FIG. 2 is a flow diagram of an example process for providing secure PIN transmission. The storage device is presented to a processor or the like at step 22. As described above, the storage device (e.g., smart card) can be inserted into, swiped by, held proximate to, pointed toward, and/or transmit to, a mechanism capable of detecting the storage device. The mechanism to which the storage device is being presented detects the storage device, and at step 24, a signal is received indicative of the detection of the storage device. In response to receiving the signal, if not established, a TCB is established at step 26. The TCB comprises a secure desktop. A prompt to provide an indication to establish a trusted path for entry of a PIN is rendered at step 28. The prompt can be for any appropriate indication to establish a trusted path for entry of a PIN. For example, any keystroke combination can be requested, a prompt to position a display cursor to a specific location could provided, or a combination thereof. In an example embodiment, a prompt to enter Ctrl+Alt+Delete is rendered.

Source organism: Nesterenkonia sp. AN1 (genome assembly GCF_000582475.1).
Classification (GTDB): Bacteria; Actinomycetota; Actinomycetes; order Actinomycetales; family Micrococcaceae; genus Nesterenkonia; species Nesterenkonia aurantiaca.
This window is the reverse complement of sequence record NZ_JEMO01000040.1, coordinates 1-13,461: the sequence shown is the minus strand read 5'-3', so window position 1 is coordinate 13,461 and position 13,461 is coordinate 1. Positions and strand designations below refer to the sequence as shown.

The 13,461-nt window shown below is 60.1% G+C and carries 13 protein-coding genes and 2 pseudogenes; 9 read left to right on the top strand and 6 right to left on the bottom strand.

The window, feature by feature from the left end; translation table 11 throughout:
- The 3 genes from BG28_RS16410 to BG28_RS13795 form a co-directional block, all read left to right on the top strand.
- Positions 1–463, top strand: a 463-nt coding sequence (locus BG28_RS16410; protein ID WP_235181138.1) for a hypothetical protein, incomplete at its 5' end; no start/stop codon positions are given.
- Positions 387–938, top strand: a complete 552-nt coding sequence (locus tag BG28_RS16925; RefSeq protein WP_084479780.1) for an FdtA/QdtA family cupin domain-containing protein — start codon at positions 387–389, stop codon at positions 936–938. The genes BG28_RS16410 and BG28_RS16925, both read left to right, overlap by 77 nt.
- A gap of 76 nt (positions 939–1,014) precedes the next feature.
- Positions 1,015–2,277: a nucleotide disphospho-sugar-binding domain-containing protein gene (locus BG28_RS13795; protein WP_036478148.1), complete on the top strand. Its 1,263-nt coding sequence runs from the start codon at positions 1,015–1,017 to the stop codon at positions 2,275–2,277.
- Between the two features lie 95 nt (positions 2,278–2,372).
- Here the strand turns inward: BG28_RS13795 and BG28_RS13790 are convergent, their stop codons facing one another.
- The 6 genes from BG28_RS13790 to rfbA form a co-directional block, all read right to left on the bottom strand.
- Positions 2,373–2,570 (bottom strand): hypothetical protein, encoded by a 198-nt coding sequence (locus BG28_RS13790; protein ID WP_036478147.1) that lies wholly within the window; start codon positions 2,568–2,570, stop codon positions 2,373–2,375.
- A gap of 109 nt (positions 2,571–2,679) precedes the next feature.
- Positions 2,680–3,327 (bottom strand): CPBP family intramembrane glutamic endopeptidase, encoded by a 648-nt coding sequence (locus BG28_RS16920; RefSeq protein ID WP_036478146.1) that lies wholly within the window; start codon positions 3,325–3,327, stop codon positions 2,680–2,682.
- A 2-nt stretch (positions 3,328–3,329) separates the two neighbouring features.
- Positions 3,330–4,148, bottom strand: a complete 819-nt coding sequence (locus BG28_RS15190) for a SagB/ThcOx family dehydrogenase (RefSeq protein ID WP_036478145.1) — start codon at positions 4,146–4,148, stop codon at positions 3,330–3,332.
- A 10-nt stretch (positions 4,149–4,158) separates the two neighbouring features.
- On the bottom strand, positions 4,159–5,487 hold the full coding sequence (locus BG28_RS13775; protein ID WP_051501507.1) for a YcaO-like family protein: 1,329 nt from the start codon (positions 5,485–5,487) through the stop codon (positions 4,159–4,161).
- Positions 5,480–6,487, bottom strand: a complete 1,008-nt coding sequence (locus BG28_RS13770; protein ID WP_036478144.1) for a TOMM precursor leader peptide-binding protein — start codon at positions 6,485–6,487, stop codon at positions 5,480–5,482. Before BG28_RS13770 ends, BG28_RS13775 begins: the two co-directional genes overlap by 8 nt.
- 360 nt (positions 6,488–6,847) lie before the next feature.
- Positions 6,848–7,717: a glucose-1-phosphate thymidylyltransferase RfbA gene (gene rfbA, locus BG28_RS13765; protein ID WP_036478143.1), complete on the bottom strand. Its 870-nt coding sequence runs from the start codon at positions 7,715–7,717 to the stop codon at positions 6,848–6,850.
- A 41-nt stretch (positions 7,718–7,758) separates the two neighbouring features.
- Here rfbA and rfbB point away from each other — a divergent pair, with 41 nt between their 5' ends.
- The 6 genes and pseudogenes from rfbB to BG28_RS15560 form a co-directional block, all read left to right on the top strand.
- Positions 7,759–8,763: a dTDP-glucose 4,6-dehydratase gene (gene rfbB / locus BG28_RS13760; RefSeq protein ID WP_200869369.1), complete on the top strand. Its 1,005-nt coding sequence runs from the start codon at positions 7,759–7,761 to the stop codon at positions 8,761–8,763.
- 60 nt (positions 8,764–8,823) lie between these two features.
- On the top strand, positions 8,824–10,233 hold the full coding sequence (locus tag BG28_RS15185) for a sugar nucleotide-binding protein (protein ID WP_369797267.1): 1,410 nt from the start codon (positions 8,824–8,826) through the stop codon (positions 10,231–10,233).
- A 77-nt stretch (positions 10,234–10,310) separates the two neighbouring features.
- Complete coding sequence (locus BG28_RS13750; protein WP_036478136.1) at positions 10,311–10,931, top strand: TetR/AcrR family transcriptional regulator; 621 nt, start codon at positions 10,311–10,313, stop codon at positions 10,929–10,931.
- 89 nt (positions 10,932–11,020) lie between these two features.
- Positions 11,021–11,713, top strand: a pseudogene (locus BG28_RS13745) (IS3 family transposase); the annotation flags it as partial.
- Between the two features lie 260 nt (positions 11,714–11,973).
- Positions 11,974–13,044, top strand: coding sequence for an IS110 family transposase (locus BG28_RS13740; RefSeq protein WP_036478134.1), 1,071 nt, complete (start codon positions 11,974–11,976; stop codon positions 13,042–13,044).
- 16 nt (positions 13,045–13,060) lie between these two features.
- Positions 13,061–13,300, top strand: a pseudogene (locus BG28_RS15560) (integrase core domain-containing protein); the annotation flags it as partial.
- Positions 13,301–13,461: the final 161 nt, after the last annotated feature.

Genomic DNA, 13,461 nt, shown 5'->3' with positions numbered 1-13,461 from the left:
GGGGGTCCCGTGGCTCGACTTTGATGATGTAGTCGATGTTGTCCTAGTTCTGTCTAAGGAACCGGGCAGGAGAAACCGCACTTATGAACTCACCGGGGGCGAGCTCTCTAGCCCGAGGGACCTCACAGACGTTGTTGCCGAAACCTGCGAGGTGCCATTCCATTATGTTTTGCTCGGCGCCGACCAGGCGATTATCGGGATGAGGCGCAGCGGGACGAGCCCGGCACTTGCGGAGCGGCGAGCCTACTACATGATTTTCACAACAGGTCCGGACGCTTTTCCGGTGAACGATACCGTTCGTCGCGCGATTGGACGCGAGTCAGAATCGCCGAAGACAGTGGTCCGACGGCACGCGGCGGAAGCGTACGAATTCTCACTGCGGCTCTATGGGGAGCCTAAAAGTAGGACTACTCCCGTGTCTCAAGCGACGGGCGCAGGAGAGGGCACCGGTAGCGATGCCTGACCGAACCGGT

The indication to utilize a secure desktop (e.g., enter CAD), is provide in response to the prompt rendered at step 28. At step 30, a request to enter a PIN is rendered. A PIN is entered in response to the prompt rendered at step 30. At step 32, the PIN is received. As described above, the PIN is received within the TCB and processing of the PIN is performed within the TCB. At step 34, a ticket is requested from the storage device. The ticket can be utilized for authentication. The ticket can be utilized for the entire time a user is coupled to the storage device, a new ticket can be requested each time the storage device is to be accessed, or a combination thereof. At step 36, the storage device, in response to receiving the request for a ticket, generates a session key. The session key is generated from the PIN stored in the storage device. The PIN can be used in any appropriate manner to generate the session key. For example, the PIN can be used as a seed to generate the session key, and/or a hash value (e.g., hash values obtained via MD5, SHA-1, and/or SHA-256) of the PIN can be used as a seed to generate the session key. As described above, the session key can comprise any appropriate key, such as a cryptographic key, or the like. A session ticket is generated at step 38, and the session key is utilized to encrypt the session ticket at step 40.